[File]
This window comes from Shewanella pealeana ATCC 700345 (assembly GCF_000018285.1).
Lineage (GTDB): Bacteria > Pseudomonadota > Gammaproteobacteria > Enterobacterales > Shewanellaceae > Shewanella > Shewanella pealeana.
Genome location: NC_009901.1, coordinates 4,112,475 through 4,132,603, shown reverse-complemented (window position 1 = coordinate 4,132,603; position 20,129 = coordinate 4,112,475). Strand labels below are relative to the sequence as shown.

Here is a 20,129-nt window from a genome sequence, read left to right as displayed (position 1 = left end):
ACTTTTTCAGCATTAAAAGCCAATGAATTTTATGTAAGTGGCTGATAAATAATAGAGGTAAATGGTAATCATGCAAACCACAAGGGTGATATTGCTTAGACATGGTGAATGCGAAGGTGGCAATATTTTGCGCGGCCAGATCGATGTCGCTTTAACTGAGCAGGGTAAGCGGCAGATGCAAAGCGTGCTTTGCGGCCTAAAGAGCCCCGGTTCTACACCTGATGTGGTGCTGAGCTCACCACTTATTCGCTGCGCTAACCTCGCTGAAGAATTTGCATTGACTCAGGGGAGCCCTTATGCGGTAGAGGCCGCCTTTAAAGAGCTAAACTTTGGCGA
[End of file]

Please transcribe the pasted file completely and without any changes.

This window comes from Shewanella pealeana ATCC 700345 (assembly GCF_000018285.1).
Lineage (GTDB): Bacteria > Pseudomonadota > Gammaproteobacteria > Enterobacterales > Shewanellaceae > Shewanella > Shewanella pealeana.
Genome location: NC_009901.1, coordinates 4,112,475 through 4,132,603, shown reverse-complemented (window position 1 = coordinate 4,132,603; position 20,129 = coordinate 4,112,475). Strand labels below are relative to the sequence as shown.

Here is a 20,129-nt window from a genome sequence, read left to right as displayed (position 1 = left end):
ACTTTTTCAGCATTAAAAGCCAATGAATTTTATGTAAGTGGCTGATAAATAATAGAGGTAAATGGTAATCATGCAAACCACAAGGGTGATATTGCTTAGACATGGTGAATGCGAAGGTGGCAATATTTTGCGCGGCCAGATCGATGTCGCTTTAACTGAGCAGGGTAAGCGGCAGATGCAAAGCGTGCTTTGCGGCCTAAAGAGCCCCGGTTCTACACCTGATGTGGTGCTGAGCTCACCACTTATTCGCTGCGCTAACCTCGCTGAAGAATTTGCATTGACTCAGGGGAGCCCTTATGCGGTAGAGGCCGCCTTTAAAGAGCTAAACTTTGGCGA